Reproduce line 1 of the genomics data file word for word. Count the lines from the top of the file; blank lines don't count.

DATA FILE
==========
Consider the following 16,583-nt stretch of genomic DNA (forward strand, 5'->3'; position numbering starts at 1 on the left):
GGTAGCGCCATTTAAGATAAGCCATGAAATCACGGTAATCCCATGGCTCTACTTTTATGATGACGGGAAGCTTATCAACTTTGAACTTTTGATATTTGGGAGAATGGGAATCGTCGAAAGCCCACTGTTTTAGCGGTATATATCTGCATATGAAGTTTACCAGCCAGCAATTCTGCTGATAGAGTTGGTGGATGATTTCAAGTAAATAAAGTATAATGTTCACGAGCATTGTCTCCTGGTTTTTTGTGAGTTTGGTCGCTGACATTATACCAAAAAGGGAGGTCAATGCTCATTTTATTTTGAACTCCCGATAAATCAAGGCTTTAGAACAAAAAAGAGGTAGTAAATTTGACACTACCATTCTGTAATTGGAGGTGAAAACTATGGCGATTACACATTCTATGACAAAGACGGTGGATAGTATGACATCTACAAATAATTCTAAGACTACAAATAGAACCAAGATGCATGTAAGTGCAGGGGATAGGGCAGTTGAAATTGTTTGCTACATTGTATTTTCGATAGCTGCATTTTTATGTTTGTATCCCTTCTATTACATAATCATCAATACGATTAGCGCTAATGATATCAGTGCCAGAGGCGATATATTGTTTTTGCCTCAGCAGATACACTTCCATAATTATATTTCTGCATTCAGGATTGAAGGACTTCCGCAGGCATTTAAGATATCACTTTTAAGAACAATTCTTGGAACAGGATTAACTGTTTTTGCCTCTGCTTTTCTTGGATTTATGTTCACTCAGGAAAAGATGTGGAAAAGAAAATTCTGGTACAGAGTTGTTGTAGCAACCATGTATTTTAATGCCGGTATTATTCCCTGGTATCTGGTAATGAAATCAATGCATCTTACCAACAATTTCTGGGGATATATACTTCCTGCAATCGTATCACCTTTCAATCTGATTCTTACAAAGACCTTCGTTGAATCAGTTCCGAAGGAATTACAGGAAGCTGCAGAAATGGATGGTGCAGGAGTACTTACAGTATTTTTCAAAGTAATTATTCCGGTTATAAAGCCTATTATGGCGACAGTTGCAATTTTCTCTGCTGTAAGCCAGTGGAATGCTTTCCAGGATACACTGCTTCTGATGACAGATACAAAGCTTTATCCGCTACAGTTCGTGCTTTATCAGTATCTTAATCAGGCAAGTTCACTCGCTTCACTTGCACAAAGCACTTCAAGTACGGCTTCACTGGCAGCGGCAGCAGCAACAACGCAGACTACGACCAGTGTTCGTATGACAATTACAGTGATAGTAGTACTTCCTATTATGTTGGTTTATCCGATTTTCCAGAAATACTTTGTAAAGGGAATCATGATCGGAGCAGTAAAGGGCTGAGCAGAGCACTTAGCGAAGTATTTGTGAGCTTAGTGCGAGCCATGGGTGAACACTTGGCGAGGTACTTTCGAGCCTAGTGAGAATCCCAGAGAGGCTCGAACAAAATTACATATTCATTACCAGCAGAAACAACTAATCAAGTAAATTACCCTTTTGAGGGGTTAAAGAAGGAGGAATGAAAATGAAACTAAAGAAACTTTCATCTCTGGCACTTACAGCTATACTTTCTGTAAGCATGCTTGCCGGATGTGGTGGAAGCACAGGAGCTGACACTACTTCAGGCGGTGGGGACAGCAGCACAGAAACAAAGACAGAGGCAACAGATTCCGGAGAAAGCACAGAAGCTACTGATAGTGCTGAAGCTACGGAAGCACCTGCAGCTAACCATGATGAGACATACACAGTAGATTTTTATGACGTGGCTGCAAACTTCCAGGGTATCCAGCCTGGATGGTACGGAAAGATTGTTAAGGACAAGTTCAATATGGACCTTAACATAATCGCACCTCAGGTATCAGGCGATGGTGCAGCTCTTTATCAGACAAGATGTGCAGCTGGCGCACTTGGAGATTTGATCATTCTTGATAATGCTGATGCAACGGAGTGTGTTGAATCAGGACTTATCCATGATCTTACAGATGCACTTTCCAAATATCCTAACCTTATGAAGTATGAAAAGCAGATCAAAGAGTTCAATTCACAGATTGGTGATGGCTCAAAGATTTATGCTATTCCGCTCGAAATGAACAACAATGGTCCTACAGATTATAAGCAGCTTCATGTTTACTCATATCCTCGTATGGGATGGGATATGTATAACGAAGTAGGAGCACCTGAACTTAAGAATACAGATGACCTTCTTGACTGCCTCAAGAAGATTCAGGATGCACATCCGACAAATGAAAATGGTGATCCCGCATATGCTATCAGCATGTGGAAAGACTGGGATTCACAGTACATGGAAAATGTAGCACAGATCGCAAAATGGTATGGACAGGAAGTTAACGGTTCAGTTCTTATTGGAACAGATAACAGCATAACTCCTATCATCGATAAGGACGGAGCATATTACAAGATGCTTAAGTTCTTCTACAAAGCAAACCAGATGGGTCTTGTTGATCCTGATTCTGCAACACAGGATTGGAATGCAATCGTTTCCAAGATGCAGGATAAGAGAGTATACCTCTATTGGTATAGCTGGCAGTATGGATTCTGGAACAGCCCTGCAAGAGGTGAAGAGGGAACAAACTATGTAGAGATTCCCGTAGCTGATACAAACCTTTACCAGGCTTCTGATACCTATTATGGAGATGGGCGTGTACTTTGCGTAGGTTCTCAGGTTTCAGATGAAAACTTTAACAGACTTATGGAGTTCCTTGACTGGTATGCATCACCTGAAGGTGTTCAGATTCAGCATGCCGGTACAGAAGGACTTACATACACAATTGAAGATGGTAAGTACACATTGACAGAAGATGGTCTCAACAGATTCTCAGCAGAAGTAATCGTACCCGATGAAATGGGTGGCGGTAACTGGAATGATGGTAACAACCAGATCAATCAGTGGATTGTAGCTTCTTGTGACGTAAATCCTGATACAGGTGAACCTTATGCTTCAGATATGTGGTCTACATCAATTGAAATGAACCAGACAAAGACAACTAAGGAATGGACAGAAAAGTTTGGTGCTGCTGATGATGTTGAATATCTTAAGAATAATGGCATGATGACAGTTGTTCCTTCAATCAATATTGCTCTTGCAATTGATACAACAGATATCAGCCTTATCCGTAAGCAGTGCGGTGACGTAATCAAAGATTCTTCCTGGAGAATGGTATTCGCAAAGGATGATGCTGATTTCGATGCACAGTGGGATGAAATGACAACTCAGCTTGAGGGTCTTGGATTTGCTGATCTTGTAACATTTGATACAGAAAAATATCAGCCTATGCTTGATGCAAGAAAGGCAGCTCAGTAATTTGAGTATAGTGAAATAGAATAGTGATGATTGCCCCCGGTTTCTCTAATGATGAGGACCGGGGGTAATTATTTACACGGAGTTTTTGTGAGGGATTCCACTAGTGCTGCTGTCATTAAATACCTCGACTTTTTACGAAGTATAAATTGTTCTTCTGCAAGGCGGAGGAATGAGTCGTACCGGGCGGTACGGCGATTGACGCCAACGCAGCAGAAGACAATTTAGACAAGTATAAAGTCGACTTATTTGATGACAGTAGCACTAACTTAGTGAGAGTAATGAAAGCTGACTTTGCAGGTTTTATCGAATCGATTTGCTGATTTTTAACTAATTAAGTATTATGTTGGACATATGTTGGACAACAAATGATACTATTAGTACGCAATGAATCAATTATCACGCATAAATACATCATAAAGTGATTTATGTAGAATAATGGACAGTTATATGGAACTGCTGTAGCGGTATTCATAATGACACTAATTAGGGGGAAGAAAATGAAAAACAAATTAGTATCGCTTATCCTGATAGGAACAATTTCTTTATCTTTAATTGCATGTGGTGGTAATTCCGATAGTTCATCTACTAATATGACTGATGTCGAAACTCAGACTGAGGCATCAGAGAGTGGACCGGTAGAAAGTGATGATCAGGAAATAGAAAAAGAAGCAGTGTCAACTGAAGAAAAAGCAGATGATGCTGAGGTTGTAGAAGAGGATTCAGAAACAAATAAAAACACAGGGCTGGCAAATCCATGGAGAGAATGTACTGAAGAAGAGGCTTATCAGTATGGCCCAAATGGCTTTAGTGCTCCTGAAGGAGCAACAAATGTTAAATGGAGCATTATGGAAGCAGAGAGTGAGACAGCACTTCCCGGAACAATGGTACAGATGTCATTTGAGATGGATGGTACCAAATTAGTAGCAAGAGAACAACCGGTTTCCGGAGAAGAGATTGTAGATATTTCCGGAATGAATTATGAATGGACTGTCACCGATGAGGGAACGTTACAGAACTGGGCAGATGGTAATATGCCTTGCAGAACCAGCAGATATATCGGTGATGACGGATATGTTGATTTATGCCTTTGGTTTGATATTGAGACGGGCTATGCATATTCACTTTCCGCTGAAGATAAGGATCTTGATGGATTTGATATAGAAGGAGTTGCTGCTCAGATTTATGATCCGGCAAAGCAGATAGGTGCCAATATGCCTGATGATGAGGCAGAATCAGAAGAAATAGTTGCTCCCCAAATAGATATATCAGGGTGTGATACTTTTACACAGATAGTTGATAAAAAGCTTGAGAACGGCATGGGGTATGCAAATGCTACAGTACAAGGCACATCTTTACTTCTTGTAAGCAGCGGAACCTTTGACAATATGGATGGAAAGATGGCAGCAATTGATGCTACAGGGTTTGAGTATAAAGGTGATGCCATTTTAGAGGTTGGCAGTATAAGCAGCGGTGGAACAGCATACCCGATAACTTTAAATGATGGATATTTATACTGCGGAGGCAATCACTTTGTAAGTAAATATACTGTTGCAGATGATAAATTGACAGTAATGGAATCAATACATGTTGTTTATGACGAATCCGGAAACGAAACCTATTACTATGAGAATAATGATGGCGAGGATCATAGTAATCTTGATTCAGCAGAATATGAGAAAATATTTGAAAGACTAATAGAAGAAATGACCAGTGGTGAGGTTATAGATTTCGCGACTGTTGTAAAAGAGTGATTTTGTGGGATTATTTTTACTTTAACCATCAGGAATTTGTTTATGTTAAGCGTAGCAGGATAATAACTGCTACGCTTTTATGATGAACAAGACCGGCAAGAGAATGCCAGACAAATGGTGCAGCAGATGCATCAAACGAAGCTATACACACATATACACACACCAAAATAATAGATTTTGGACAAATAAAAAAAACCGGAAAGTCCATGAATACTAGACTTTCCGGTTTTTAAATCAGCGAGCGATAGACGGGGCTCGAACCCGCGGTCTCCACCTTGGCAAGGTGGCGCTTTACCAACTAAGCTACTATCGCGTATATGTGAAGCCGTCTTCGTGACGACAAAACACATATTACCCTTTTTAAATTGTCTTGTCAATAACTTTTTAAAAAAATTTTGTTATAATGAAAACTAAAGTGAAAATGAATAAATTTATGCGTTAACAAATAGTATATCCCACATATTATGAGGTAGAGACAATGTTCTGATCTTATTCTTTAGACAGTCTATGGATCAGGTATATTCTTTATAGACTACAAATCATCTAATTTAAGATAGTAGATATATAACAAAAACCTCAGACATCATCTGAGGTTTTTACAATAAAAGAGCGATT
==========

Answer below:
Consider the following 16,583-nt stretch of genomic DNA (forward strand, 5'->3'; position numbering starts at 1 on the left):